A fire that took place in Okinawa, Japan on 30 October 2019 resulted in the loss of the Shuri Castle, which had been recognized as a national treasure in 1933 and added to the list of UNESCO World Heritage Sites in 2000 as Japan’s 11th site. The fire, believed to be electrical in origin, decimated seven buildings including the main hall, and more than 400 works of art and other items.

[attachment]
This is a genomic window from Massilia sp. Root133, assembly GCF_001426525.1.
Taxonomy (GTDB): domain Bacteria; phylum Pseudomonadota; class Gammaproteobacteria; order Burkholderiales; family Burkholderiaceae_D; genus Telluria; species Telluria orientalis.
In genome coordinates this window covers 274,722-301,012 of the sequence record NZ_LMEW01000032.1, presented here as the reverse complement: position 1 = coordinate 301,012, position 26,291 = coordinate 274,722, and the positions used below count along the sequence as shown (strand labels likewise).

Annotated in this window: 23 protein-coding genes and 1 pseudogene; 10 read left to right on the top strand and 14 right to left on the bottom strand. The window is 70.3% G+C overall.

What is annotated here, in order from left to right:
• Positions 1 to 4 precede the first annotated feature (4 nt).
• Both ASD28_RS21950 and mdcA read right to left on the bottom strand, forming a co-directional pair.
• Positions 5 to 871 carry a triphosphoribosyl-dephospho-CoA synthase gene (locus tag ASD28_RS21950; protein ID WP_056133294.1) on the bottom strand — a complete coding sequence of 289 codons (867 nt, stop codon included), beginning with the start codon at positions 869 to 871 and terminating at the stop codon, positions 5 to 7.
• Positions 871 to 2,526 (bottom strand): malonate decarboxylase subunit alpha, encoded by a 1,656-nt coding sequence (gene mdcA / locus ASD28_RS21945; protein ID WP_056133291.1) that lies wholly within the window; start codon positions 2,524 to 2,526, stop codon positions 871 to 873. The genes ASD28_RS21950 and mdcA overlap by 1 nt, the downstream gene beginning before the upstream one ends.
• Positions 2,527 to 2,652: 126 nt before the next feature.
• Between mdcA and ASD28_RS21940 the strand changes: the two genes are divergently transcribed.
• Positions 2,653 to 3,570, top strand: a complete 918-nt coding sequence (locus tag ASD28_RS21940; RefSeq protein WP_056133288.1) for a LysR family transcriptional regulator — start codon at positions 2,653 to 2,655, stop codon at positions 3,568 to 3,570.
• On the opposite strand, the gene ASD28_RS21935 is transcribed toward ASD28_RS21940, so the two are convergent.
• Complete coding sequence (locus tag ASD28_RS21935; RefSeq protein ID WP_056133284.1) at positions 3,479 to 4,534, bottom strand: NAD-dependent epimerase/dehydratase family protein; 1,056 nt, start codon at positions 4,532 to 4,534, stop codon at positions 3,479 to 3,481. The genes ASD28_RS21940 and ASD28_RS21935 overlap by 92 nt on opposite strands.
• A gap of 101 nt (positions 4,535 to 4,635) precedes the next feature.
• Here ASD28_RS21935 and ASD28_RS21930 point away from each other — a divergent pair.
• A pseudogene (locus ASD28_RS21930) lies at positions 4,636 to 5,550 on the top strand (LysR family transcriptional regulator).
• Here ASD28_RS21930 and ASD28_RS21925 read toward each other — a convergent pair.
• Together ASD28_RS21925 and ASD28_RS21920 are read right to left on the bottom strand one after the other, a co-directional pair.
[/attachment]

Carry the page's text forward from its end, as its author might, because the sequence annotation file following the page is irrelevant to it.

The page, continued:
The Shuri Castle dates back more than 500 years, and served as the heart of the Ryukyu Dynasty for over 400 years. The wooden structure was burnt during World War II and rebuilt, and the main hall was renovated in 1992. Writing in Japan Forward, Dr. Robert D. Eldridge suggests that an automatic sprinkler system was considered at that time but not installed. Ironically, the building was protected with exterior sprinklers from the possibility of an exposure fire.